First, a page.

For many others, however, the bomb represented a shocking use of militarily irrelevant force against a civilian population with no means of defense. The decision to drop it, moreover, was a political one, since none of the major American theater commanders — General Douglas MacArthur and Admiral William Halsey in the Pacific, and Dwight Eisenhower in Europe —believed its use to be militarily necessary or justified, and even Curtis LeMay, whose bombers had destroyed Tokyo and other Japanese cities by firestorm, refused to defend dropping it. Beyond this, the bomb ushered in an age of apocalypticism in which the threat of human self-extinction through atomic war was considered a real and even likely possibility. By the end of the 1940s, the Soviet Union had its own bomb, and in the mid-1950s, both sides were armed with nuclear weapons a thousandfold more powerful than the ones that had annihilated Hiroshima and Nagasaki. Strategists planned for wars in which tens if not hundreds of millions would die even in an initial exchange, and the planet might be rendered incapable of sustaining human life.

These dire scenarios were not played out, although the Cuban Missile Crisis of 1962 brought America and the Soviet Union to the brink of nuclear war while a helpless world looked on. Whether the Soviet-American postwar rivalry would have taken such a turn had it not been for the example of Hiroshima cannot be said, but it was certainly a spur to it. The Holocaust, for all its horror, might be considered a one-off event unlikely to be repeated, whereas Hiroshima looked increasingly like a dress rehearsal for the end of civilization if not of humanity. Had the bomb been developed but not used, it might have been quarantined as a device actually incompatible with warfare (its de facto status today). With Hiroshima, however, a moral threshold was crossed. Cities might be destroyed at the flick of a switch by operatives thousands of miles away and immune from reprisal. Drone warfare is in fact conducted this way, without (as yet) a nuclear payload but based on the premise that war need no longer involve physical proximity or personal risk.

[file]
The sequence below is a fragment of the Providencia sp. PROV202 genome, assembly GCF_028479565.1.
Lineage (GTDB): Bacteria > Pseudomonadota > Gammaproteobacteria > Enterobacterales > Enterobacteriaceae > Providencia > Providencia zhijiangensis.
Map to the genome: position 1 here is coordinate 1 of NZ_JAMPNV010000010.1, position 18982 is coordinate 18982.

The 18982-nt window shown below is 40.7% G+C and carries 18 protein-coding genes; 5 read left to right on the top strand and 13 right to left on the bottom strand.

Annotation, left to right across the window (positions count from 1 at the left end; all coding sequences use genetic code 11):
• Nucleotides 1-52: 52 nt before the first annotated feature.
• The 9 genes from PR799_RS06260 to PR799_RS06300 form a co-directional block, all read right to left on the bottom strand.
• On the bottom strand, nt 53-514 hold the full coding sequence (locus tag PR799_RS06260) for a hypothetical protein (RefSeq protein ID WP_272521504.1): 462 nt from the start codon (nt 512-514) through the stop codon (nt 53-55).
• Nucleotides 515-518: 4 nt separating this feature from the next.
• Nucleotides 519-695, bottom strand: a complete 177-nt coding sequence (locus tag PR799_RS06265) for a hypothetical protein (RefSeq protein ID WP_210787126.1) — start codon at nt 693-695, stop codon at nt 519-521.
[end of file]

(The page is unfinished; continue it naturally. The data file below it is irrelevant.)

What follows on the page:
Many people are intuitively disturbed at this kind of war-making, without knowing why. The answer, I would suggest, is that whereas war, as classically conceived, involved direct tests of courage, endurance, and loyalty, the drone warrior is just a man going about his job, not unlike you and me going about ours. I teach; you may build, buy, or sell; the drone operator kills. But when killing becomes mere routinized labor, war disappears and another activity takes its place for which we have, as yet, no name. War appeals to all that is most atavistic in us: bloodlust; the love of danger and adventure; the license to behave as one would never dare to under other circumstances. But the drone warrior — or the nuclear technician in his hardened silo — doesn’t indulge his instincts; he negates them. He becomes, in short, a robot. War may be a hateful activity, but at least it is a comprehensible one.